Physical inactivity and counseling practices among medical doctors: a review

Access full-text article here

Tags:

Peer-Reviewed Research
  • SDG 17
  • SDG 3
  • Abstract:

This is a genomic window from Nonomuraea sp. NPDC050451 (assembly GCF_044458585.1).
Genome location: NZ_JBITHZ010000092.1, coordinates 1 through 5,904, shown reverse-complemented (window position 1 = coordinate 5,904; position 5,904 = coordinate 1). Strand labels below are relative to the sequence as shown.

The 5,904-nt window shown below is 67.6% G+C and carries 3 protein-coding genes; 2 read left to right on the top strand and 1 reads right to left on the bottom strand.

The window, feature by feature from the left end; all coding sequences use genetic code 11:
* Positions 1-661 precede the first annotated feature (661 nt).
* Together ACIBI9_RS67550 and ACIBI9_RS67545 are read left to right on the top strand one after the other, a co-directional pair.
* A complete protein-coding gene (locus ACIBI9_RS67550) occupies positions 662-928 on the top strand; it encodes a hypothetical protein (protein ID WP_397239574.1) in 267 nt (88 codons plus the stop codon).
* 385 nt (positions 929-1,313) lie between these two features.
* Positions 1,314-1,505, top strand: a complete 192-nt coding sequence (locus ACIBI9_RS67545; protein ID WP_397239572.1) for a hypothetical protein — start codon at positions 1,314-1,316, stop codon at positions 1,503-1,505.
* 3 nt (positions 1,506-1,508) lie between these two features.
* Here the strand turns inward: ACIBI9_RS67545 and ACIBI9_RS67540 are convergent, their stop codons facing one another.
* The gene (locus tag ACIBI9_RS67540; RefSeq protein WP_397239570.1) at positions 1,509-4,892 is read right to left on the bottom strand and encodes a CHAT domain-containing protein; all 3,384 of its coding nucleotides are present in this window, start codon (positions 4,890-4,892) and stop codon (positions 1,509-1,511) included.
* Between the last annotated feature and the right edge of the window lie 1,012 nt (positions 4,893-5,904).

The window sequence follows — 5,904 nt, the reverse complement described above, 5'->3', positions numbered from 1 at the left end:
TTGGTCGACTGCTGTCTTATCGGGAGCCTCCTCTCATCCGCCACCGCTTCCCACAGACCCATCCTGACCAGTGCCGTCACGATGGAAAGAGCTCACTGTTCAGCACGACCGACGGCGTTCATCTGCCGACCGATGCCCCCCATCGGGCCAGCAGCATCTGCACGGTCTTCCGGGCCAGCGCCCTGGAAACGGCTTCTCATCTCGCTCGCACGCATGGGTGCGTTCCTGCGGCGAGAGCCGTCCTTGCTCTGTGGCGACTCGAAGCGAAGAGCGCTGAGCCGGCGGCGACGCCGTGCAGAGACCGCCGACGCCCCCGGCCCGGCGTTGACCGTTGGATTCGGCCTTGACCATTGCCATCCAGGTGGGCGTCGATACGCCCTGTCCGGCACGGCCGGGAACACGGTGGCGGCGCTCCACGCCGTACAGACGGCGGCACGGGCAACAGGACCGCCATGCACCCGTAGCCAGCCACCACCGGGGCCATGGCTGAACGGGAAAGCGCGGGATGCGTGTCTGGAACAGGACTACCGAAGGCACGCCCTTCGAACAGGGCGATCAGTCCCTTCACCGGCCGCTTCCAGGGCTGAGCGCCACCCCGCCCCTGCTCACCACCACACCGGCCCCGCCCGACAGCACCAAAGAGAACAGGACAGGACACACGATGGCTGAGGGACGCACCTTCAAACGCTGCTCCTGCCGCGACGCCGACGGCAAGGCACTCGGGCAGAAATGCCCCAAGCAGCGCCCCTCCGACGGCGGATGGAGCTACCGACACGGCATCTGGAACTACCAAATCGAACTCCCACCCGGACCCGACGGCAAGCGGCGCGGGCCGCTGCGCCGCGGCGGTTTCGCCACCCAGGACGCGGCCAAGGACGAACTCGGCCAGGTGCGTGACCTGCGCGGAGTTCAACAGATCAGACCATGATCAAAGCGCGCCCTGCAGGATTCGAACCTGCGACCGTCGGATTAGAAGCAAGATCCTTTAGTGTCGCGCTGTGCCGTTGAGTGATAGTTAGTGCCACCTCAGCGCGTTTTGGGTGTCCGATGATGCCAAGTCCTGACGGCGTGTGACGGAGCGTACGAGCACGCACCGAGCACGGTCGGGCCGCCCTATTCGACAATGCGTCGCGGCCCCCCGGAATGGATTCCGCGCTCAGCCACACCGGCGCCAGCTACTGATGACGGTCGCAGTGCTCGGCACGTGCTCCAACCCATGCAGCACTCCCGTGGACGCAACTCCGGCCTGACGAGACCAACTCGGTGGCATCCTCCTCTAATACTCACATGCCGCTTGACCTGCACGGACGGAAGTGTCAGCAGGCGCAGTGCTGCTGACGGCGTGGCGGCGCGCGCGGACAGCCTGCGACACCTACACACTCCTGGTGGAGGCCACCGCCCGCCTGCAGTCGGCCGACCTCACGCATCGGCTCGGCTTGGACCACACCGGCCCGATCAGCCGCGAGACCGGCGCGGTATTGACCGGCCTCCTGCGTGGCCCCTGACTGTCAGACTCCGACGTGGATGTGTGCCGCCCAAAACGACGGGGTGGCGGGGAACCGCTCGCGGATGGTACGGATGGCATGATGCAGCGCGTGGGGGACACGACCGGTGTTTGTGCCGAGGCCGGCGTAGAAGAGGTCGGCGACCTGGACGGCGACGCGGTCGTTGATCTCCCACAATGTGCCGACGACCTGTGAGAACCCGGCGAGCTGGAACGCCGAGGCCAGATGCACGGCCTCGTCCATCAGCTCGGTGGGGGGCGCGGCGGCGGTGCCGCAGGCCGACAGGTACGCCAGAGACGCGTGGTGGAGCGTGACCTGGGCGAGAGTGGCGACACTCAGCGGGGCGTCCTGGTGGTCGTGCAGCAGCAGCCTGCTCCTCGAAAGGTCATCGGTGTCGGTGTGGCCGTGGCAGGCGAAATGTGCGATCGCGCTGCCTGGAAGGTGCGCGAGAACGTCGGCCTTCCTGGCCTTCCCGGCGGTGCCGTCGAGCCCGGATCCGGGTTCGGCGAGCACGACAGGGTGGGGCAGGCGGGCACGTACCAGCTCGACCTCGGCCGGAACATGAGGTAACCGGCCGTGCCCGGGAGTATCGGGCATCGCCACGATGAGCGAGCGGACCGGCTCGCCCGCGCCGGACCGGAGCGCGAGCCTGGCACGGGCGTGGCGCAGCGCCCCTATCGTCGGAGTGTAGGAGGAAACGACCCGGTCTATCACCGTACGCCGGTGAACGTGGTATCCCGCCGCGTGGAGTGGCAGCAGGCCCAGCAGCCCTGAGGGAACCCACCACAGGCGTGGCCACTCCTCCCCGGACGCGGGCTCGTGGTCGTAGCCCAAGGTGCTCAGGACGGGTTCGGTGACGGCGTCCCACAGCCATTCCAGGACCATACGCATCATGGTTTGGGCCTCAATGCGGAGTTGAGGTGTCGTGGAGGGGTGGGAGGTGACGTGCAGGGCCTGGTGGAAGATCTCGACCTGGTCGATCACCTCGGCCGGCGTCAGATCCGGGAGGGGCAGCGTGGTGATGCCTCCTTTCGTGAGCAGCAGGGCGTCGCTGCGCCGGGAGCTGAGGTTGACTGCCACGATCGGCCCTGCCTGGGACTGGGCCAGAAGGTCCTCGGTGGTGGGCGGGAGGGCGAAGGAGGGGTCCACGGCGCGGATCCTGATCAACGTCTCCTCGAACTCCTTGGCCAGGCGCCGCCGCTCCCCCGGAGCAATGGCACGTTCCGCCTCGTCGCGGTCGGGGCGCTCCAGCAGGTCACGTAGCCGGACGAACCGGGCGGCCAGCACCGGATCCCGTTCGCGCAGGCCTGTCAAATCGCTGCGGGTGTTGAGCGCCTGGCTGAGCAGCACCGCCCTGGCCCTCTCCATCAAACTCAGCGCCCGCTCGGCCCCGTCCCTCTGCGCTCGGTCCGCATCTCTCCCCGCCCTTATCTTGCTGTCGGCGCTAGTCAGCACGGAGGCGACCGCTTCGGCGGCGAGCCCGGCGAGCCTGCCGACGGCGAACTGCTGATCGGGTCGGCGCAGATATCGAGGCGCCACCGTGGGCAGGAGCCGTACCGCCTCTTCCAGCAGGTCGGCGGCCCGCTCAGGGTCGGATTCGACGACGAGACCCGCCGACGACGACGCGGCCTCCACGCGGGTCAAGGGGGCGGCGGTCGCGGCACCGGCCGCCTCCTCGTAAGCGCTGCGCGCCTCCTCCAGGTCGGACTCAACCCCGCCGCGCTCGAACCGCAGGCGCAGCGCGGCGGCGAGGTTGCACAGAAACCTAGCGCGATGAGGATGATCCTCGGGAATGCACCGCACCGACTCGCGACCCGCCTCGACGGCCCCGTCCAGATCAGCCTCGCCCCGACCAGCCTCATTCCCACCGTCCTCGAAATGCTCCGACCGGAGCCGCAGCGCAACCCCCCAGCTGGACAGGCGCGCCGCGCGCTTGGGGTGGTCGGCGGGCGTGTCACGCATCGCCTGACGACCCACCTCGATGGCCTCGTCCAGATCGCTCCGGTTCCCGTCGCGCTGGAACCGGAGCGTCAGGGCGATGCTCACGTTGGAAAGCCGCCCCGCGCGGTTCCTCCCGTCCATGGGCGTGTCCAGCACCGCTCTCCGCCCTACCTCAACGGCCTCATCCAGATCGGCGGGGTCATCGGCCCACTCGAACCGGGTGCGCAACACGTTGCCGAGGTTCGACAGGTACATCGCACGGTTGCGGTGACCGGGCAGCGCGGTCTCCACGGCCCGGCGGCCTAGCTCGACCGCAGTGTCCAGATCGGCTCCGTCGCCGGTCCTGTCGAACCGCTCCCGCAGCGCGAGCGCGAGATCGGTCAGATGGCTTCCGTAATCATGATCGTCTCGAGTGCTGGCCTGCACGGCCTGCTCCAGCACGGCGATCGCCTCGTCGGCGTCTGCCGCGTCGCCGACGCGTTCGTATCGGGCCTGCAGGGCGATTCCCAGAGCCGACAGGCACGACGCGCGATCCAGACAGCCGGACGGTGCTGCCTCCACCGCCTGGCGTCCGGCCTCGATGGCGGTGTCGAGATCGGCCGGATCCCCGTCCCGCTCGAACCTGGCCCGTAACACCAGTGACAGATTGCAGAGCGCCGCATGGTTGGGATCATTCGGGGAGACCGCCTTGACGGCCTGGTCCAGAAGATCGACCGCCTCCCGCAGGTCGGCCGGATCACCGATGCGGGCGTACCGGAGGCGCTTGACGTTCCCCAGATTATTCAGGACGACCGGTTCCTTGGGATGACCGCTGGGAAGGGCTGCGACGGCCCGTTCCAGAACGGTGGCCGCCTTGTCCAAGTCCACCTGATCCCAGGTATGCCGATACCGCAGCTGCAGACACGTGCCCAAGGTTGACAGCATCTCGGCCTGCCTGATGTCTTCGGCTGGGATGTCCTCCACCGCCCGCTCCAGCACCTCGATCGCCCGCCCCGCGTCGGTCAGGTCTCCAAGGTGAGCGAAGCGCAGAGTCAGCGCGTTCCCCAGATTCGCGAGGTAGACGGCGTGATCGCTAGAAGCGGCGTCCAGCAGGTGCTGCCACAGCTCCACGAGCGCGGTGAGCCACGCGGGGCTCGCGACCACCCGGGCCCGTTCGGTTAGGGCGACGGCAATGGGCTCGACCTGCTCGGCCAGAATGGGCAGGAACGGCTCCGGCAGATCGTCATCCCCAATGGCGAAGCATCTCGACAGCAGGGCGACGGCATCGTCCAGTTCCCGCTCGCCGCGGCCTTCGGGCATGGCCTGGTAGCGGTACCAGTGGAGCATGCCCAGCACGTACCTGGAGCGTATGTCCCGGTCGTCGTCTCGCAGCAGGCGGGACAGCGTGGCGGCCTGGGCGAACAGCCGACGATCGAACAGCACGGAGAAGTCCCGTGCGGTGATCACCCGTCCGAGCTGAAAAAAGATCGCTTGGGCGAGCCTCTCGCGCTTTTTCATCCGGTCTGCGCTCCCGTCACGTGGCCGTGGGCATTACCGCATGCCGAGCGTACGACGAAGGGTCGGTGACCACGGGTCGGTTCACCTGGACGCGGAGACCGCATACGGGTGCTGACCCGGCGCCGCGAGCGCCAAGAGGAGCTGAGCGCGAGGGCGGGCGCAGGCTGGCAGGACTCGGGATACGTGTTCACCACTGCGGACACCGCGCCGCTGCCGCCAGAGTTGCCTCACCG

INTRODUCTION: Literature indicates that physical activity is a health practice that can prevent chronic diseases of lifestyle. It is recommended that medical practitioners, among them physicians, should hold the responsibility of counseling patients on physical activity. This review attempts to establish whether physical inactivity among physicians is a risk factor to counseling practices on physical activity. METHODS: Databases searched included Science direct, Pubmed, Eric, Health sources consumer edition, Health sources: nursing/academic edition, Sports discuss and Medline through January 2000 to February 2010. All studies testing if physical inactivity is a risk factor to counseling practices among physicians were included in the review. The critical thinking tool for quasi experimental studies and the Joanna Briggs Institute Meta Analysis of Statistics Assessment and Review Instruments were used to evaluate quasi experimental and cross sectional studies respectively. RESULTS: Two quasi experimental studies and four cross-sectional studies met the inclusion criteria and were evaluated. There was strong evidence for an association between physical inactivity and counseling practices, indicating that physicians who exercised regularly were more likely to counsel patients on physical activity and vice versa. Levels of physical activity were seen to decrease as years of training progressed among resident physicians in one study while in another the levels were consistent. Lack of knowledge about details of physical activity prescriptions was also blamed for inadequate counseling. Discussion/ conclusion: There is significant indication that inadequate counseling concerning physical activity by physicians may be related to their personal physical activity patterns. Measures around enhancing this health practice should be enhanced by all stakeholders including physicians and patients. Further reasons for failure to counsel and hindrances to participation on physical activity among medical doctors and other health professionals should be explored.